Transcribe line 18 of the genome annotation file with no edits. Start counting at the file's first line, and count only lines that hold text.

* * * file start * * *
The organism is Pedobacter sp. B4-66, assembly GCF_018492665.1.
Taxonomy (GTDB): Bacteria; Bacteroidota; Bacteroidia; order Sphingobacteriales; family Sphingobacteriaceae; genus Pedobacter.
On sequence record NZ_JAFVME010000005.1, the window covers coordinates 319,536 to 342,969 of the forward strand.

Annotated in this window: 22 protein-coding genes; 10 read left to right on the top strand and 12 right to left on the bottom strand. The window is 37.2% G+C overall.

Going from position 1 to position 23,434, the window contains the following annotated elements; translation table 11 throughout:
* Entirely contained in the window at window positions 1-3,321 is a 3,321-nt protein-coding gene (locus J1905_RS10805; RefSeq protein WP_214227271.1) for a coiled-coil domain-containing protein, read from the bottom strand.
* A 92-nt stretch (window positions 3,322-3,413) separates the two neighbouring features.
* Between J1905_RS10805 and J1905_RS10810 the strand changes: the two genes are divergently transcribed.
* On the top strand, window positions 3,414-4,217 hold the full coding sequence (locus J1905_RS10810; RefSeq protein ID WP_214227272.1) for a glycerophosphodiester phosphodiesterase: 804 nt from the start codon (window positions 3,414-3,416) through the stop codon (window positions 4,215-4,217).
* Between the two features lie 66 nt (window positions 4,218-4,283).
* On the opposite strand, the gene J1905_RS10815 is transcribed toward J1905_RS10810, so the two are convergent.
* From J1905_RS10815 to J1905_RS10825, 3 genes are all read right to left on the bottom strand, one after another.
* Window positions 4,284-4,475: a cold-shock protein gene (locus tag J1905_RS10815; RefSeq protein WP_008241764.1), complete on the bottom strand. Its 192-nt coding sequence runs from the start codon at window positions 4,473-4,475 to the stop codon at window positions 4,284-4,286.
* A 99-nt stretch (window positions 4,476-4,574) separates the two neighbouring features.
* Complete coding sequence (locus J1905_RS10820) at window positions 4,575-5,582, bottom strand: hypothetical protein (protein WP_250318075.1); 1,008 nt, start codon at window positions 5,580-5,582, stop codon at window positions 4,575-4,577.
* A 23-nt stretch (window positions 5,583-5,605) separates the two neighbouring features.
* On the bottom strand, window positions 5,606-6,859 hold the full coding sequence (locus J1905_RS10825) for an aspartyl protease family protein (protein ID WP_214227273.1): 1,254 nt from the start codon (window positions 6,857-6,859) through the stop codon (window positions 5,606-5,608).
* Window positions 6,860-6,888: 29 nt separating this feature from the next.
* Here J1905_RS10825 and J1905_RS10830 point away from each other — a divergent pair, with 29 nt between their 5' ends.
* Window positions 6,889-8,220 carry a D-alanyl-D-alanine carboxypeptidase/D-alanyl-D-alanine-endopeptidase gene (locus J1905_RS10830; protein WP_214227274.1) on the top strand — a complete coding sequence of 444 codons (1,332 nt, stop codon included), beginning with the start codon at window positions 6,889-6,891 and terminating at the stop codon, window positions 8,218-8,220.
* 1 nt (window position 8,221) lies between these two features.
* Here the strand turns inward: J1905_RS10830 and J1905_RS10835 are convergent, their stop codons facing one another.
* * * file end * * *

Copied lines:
* Window positions 6,860-6,888: 29 nt separating this feature from the next.